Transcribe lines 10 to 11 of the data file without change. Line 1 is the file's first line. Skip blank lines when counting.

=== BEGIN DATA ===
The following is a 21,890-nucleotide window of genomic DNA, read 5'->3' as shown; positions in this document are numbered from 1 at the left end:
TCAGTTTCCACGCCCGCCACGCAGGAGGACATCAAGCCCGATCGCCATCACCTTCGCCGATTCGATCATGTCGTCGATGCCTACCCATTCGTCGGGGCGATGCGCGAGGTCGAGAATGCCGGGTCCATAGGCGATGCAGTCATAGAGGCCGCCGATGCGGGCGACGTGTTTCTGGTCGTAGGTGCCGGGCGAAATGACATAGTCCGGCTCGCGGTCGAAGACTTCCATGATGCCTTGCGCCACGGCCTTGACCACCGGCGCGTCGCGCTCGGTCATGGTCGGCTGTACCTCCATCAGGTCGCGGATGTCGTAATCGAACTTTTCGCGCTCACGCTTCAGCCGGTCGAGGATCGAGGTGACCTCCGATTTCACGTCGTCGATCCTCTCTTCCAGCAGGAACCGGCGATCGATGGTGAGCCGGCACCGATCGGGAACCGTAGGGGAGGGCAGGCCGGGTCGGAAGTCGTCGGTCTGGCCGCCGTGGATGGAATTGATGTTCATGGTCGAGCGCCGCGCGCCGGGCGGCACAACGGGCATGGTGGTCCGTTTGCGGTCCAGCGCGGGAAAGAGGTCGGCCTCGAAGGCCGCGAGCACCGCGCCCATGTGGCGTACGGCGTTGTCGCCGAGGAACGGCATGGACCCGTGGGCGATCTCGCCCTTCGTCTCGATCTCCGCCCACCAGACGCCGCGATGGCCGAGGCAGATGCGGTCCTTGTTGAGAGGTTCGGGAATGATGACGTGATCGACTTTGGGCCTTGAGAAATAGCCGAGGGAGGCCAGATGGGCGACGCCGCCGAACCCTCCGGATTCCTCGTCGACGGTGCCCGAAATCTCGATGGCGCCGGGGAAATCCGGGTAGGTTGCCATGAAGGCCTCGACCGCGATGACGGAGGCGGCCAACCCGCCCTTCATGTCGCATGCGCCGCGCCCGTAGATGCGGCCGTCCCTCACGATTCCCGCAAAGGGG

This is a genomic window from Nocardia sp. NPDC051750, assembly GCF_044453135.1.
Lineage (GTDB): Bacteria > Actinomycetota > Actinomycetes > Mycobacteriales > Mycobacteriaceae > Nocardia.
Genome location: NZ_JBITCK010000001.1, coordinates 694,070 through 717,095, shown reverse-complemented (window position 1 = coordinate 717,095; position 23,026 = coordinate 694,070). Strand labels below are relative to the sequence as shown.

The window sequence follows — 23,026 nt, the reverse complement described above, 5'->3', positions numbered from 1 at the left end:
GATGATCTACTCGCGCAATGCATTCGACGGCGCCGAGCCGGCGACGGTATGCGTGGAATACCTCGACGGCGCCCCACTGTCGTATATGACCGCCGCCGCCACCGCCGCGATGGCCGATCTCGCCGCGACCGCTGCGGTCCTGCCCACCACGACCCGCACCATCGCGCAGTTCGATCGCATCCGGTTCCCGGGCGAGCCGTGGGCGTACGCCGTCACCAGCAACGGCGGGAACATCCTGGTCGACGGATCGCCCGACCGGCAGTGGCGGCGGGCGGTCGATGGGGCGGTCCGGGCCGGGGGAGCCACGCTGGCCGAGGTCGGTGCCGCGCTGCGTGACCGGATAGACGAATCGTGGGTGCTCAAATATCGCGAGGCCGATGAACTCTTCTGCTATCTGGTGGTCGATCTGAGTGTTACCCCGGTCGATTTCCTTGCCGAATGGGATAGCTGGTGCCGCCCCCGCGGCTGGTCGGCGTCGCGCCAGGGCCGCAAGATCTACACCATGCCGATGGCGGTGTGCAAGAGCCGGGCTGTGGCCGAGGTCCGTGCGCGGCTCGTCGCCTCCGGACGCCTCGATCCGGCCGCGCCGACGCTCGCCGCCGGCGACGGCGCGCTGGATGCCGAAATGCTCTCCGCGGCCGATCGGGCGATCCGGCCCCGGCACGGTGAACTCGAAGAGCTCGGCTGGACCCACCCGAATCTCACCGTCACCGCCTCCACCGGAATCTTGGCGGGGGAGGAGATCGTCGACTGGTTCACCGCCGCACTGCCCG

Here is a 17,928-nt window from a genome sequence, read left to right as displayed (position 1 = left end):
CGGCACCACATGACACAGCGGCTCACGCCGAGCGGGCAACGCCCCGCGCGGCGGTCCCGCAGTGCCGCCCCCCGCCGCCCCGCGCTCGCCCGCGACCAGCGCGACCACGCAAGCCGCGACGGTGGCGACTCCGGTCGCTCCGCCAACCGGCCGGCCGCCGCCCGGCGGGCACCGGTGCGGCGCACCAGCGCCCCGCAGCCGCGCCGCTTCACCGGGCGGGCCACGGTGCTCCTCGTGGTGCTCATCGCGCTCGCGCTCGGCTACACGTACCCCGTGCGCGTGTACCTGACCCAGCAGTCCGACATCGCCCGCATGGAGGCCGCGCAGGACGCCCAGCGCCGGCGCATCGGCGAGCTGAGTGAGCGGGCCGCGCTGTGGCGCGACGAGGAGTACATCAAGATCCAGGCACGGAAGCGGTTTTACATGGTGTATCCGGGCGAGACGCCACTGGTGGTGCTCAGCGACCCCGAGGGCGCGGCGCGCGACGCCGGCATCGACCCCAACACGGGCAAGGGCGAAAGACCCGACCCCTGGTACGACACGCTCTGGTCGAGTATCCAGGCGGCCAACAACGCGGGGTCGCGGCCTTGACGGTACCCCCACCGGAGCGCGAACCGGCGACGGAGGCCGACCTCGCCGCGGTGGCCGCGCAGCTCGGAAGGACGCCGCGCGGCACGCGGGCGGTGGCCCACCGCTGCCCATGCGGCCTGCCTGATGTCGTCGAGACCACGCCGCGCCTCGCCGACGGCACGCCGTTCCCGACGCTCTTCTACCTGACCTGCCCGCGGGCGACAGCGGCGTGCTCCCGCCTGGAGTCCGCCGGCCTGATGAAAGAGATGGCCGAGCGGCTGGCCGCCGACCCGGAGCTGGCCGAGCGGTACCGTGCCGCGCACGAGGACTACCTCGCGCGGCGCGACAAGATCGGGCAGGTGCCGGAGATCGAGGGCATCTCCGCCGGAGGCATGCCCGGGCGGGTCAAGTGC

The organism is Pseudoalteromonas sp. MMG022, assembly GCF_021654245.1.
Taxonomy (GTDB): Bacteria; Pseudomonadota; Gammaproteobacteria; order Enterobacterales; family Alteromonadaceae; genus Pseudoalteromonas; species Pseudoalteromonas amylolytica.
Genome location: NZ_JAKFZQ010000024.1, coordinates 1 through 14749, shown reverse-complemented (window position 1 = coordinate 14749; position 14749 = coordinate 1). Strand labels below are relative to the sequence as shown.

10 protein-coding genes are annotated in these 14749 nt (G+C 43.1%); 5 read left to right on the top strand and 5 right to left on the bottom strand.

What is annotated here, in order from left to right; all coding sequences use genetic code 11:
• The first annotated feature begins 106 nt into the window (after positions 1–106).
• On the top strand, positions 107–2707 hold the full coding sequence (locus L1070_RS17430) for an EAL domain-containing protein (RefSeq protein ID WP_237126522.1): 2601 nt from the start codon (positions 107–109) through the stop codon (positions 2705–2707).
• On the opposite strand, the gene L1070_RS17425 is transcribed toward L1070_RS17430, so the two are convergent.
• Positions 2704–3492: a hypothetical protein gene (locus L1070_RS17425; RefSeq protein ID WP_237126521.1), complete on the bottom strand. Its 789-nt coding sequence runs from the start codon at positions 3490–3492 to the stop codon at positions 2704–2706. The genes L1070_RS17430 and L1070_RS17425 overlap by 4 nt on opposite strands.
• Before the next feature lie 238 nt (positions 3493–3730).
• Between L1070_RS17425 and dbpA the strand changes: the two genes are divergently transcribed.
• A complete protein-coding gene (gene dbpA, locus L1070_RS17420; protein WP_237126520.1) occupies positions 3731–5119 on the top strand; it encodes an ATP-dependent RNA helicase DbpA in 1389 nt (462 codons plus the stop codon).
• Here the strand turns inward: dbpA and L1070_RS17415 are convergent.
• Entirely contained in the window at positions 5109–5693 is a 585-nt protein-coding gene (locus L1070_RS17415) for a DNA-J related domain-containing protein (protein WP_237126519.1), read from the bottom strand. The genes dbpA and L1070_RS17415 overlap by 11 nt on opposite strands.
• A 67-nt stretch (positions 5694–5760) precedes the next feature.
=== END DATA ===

The organism is Pseudoalteromonas sp. MMG022, assembly GCF_021654245.1.
Taxonomy (GTDB): Bacteria; Pseudomonadota; Gammaproteobacteria; order Enterobacterales; family Alteromonadaceae; genus Pseudoalteromonas; species Pseudoalteromonas amylolytica.